Published: April 3, 2015
Publication: NY Post
By Carl Campanile and Kirstan Conley
It’s beginning to look a lot like Christmas — in the new state budget.
The $142 billion spending plan includes $125,000 in appropriations for the Christmas Tree Farmers Association of New York, which got one of the hundreds of pork-barrel grants handed out.
Cornell University received $12,000 for onion research and another $200,000 for beer-making research; lawmakers earmarked $12,000 for honey bee research; $150,000 was given to the Maple Producers Association, and $115,000 went to the Berry Growers Association.
Even pit bulls got love from Albany, with the budget appropriating $5,000 to Out of the Pits, a group that aids stray dogs of that breed.
Another $2,500 goes to the New York Whale and Dolphin Action League.
In one careless example, $24,523 in funds were earmarked to the defunct left-wing group ACORN, which shut its doors in 2010.
“ACORN is deader than a doornail. It doesn’t exist anymore,” said its former general counsel, Arthur Schwartz.
Lawmakers kicked in at least $2.2 million in taxpayer funds for the NFL’s Buffalo Bills, a nice pass to help keep the team from leaving the Empire State.
Another $1 million was allocated to the Wine and Grape Foundation, and the state’s Wine Council gets another $50,000 to promote vino tourism.
Meanwhile, $1,100 was set aside for the Mill River Rod & Gun Club, $5,000 for the Sports Fishing Alliance, and $2,985 to the Staten Island Sports Hall of Fame.
Birdwatchers, rejoice: $8,750 is earmarked to the Garden City Bird Sanctuary on Long Island.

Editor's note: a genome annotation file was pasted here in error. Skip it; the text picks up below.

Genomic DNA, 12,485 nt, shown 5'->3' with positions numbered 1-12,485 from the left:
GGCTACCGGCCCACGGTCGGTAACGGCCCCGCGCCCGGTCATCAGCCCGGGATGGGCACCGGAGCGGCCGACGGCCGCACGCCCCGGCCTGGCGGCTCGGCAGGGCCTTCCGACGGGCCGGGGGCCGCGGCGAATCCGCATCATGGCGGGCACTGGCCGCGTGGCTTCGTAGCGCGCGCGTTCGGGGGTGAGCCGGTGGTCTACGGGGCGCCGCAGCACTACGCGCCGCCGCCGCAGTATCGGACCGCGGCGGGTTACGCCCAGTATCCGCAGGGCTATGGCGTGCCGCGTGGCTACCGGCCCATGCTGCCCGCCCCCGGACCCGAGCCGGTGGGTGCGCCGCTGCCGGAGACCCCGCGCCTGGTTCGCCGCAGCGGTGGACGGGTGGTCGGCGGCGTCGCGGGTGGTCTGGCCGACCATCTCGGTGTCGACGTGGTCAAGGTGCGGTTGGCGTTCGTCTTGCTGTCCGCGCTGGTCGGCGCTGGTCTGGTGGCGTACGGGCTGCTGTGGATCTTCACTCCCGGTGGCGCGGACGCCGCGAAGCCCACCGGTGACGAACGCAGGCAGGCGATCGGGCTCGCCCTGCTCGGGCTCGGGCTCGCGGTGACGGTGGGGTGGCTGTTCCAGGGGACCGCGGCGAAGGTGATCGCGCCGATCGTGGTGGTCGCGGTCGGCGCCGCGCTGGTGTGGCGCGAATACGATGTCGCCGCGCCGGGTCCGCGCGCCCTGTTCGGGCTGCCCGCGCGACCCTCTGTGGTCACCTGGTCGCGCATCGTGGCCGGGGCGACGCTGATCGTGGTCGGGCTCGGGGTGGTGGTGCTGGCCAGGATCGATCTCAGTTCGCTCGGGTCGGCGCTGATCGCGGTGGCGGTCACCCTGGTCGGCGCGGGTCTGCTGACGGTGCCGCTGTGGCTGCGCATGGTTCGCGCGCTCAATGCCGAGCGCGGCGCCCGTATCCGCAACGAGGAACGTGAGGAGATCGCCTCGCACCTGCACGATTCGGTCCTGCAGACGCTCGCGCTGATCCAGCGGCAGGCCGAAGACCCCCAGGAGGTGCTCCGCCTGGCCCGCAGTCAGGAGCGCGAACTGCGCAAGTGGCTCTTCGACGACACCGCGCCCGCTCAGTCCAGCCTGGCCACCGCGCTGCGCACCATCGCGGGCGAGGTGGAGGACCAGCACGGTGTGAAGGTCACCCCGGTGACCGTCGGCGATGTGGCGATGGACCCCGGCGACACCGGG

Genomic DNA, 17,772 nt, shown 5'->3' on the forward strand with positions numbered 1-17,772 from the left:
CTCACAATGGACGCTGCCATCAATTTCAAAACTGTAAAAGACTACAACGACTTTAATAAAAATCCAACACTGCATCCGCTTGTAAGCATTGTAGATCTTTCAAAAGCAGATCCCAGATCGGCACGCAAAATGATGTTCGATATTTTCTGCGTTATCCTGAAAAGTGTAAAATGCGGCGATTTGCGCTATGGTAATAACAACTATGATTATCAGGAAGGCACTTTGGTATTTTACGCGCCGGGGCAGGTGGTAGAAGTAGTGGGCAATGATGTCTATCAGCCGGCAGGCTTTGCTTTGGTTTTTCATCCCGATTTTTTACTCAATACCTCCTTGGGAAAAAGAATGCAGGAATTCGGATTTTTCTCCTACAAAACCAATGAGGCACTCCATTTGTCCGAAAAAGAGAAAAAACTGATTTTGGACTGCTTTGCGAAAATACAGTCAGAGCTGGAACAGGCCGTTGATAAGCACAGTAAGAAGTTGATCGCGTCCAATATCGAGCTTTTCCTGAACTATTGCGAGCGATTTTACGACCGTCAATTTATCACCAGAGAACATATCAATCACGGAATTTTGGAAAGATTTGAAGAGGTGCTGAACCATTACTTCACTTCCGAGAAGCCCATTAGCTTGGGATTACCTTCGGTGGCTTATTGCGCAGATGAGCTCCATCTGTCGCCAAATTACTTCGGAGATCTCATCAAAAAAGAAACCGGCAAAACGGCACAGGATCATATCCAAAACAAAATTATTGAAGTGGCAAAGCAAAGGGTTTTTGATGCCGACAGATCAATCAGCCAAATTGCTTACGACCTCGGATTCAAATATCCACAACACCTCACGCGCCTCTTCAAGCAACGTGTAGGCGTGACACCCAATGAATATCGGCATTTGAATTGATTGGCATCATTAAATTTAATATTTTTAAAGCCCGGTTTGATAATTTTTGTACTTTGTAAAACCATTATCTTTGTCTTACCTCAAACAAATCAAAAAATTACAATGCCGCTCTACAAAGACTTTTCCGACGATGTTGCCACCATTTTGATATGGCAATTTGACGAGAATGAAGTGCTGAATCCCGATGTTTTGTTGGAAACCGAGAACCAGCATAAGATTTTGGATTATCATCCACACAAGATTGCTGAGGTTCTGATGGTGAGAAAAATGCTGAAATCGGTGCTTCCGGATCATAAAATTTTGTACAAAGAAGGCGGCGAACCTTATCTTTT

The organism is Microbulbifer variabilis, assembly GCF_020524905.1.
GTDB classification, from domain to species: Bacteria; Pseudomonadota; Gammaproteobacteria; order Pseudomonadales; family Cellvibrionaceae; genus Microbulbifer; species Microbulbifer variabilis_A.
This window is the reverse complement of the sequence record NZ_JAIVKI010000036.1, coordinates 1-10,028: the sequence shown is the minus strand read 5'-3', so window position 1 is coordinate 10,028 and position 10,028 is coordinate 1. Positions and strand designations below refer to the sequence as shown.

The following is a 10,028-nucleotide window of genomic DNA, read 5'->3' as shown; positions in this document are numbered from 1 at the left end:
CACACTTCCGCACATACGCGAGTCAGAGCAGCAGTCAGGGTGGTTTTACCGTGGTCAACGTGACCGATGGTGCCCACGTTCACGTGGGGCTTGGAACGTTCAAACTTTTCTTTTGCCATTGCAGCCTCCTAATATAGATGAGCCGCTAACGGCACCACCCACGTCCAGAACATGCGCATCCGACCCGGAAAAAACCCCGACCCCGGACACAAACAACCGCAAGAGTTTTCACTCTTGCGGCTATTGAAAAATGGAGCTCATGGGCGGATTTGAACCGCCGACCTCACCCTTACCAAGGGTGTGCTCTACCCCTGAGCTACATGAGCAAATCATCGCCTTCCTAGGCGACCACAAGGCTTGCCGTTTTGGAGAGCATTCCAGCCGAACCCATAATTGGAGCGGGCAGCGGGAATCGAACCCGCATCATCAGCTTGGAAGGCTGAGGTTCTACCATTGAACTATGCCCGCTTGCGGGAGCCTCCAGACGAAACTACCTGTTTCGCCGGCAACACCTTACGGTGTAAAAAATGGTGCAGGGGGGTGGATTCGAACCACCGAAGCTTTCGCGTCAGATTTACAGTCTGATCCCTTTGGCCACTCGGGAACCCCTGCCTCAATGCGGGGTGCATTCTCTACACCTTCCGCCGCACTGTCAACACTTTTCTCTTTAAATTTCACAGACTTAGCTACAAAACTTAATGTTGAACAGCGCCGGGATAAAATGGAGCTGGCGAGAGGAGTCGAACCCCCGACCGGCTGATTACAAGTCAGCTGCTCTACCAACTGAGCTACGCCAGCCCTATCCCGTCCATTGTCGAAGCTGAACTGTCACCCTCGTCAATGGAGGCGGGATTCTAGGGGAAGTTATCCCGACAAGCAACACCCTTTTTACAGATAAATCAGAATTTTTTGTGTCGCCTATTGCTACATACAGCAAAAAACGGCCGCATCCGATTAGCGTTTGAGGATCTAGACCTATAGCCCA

Among the arts and music programs funded are the Municipal Arts Society ($2,500), the Brooklyn Heights Music Society ($2,488) and the Woodstock Poetry Festival ($2,557).
Dozens of city merchant and civic groups were handed funds — including the Queens Tourism Council ($170,000), the Red Hook Chamber of Commerce ($4,160) and the Whitestone Taxpayers Community Center ($100,000).
Goverment-watchdog groups slammed the pork-barrel grants, which were added to the budget at the 11th hour without prior debate.
“Too much of the spending takes place in the shadows,” said Dick Dadey, director of Citizens Union.
The Christmas Tree Farmers Association defended its funding as important in its competition with growers from other states.
Association director Mary Jane Packer said North Carolina growers sell more Christmas trees in New York City than do in-state growers.
“We want to raise awareness with New York customers of the importance of buying a New York tree,” Packer said of the group’s “Pride in New York” campaign.